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Photography time out in Costa Rica

Costa Rica has been on my exploring radar for quite some time. I’d heard from several people who have visited that it’s just an amazing place, rich with a wide variety of wildlife to photograph. I felt like Costa Rica was calling our names: Maaatthew, Daaagmar! We seized the opportunity to travel during a break from photography courses in February and booked our seats on the non-stop Edelweiss flight. However, two weeks prior our trip, some bad news darkened our anticipation of the upcoming trip.

The howler monkey is Costa Rica's "jungle alarm clock" letting out an ominous call at about 5:00 am each morning.

Matt had to shoot a PR assignment involving skiers up in the mountains near Wildhaus. Almost done with his shoot, he was positioning himself to get a last good shot of famous Swiss skier Bernhard Russi on the piste. Unfortunately (while repositioning) his right ski had other plans, causing him to get twisted up awkwardly in the turn. After hearing an awful snapping sound in his knee he was sure his ACL ligament was torn again. Several examinations and doctor meetings later we had to make a decision. Can we risk going to Costa Rica? It was a tough decision, but we decided to give it a try and just take it easy.

A mating pair of scarlet macaws in Corcovado National Park, Costa Rica.

A brown basilisk lizard appeared while we photographed leaf-cutter ants.

Arriving in Costa Rica at 7pm, we stayed one night in San Jose. A long drive in the car followed by an hour-long boat ride brought us to Drake Bay the next day. It was surprisingly busy at Corcovado National Park. Lots of gringos and of course various tour operators. We spent five tropical nights there. What a stunning (and humid) place! Fortunately we didn’t need to go very far to see the first amazing birds – the stunning scarlet macaw. There were two nesting right behind our hotel room.

We were dripping in sweat but fascinated and quickly got caught in the photography fever. This was refreshing as we didn’t have time in the last few weeks to indulge in our own shooting. Since Matt felt OK walking, we went on some short strolls through the jungle and scouted out some other locations for next year’s Viewfinder trip. We found a pretty cozy and charming place which was off the “mainstream” with beautiful flowers, a great ocean view and tons of hummingbirds! We had a blast (and went a little bonkers) competing with each other for a great shoot. Matt won the competition that day, but I’d get my chance.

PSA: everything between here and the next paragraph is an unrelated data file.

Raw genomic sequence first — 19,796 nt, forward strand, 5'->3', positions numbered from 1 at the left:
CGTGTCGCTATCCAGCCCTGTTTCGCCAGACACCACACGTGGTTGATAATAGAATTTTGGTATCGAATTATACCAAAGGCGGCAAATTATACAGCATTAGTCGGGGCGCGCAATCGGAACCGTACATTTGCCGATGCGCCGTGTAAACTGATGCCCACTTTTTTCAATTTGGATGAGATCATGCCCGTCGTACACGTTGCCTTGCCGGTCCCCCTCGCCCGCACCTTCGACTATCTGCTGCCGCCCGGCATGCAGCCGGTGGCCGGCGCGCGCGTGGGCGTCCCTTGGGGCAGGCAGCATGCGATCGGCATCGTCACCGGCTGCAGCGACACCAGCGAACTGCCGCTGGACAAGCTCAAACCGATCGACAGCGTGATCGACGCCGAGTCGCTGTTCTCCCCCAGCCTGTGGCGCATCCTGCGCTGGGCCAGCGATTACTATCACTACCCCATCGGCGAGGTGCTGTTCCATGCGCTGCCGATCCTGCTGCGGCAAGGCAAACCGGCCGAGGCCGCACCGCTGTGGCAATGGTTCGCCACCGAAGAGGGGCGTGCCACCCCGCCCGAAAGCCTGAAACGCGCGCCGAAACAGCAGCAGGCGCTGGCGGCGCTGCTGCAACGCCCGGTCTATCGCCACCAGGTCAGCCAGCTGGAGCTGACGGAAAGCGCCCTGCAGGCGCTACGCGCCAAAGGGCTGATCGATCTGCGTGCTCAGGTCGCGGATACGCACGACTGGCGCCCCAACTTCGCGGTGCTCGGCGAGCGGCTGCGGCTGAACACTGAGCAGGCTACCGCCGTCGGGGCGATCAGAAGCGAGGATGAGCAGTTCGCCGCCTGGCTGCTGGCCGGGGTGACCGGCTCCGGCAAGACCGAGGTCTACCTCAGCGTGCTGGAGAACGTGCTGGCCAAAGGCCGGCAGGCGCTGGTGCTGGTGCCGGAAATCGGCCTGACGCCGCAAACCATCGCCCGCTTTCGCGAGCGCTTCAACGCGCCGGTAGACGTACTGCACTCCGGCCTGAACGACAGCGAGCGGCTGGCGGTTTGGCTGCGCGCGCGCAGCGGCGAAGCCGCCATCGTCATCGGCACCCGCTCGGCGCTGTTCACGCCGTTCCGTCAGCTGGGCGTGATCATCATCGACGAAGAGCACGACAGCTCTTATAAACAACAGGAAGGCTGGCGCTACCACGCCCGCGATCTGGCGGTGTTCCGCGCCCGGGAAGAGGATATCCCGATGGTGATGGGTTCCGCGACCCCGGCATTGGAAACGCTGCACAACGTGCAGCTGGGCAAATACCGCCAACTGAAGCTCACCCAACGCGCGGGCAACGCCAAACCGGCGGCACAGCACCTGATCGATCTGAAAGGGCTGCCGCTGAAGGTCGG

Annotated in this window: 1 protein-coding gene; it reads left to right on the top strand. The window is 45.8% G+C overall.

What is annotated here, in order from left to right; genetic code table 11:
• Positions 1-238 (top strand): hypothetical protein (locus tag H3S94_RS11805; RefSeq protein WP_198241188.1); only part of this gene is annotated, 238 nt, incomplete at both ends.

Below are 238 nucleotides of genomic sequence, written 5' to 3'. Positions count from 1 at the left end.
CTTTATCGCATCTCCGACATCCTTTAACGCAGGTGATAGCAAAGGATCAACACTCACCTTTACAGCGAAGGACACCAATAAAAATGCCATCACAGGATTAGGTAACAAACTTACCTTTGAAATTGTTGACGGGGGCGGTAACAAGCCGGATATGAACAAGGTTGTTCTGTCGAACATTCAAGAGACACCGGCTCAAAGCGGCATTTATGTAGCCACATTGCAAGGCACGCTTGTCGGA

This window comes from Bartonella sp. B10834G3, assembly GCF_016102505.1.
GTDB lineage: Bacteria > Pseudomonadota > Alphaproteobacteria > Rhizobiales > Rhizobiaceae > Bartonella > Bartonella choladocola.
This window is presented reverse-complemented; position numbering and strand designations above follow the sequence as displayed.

Matt's first go at hummingbird photography in Costa Rica.

After our fun hummingbird contest, we gave Matt’s knee a little rest and joined a mangrove boat tour the next day. Our guide’s trained eyes were able to spot sloths, all kinds of birds and several types of monkeys – long before we could see them. Besides the noisy howler monkeys we also captured the cute squirrel monkeys. How adorable! We cruised through tight channels in the mangrove forest, amazed that there was so much life!

A chestnut-mandibled toucan perches on a branch near Poas National Park.

A squirrel monkey cautiously inspects his observers in Corcovado National Park.

Although I’m terrified of big spiders (after watching a show on National Geographic) and made Matt promise “no nighttime jungle walks”, it was me who came up with the idea to book a private night tour and check it out anyways. It all started very nicely, as we spotted many beautiful frogs such as the red-eye tree frog and glass frog, etc. Our guide waited patiently for us to take our pictures, and even helped us holding up lights and reflectors. The deeper we went into the jungle though, the more my heart started to race. Of course I tried to stay calm and act like nothing was worrying me, but when I saw a massive, gigantic wolf spider followed by another gigantic black spider right next to the trail, I was done being calm! I just wanted to get the heck out of the jungle. WHAT WAS I THINKING?! Matt teased me about the panicked look on my face which I won’t dispute! Needless to say it was a night of ups and downs for me.

Costa Rica's most famous amphibian, the red eyed tree frog. Photographed on a night walk in Corcovado National Park.

Leaving those crawling creatures behind we traveled onwards to the highlands of north-central Costa Rica where temperatures dropped significantly. We had to pull out some long-sleeved layers and make good friends with our rain jackets. Unfortunately Poas National Park was closed due to some volcanic activity, but we found other things to do around in the area. We met Mike, a friendly Canadian who is also big into bird photography and the three of us “bird-nerds” visited a nearby birding park together. Now I had the chance to work on my hummingbird shots and push Matt out of first place.

Another highlight to search for in the highlands is the resplendent quetzal. This breathtaking bird only lives in the highlands of Central America where it can eat the small buds of a particular type of Avocado tree. The three of us hired a birding guide who drove us a short ways from our lodge where we luckily saw about seven female and male quetzals! Because these birds usually stay up high in the trees and are well camouflaged they are not easy to photograph. On top of that, we had to deal with constant rain and hazy light, but we managed to get a few good pictures anyway.

Dagmar's hummingbird shot – for the win!

A soggy resplendent quetzal waits for better flying weather.

The next part of our travels will take us to Boco Tapada and the Arenal area. Stay tuned for more travel experiences and photographs from Costa Rica. Pura Vida!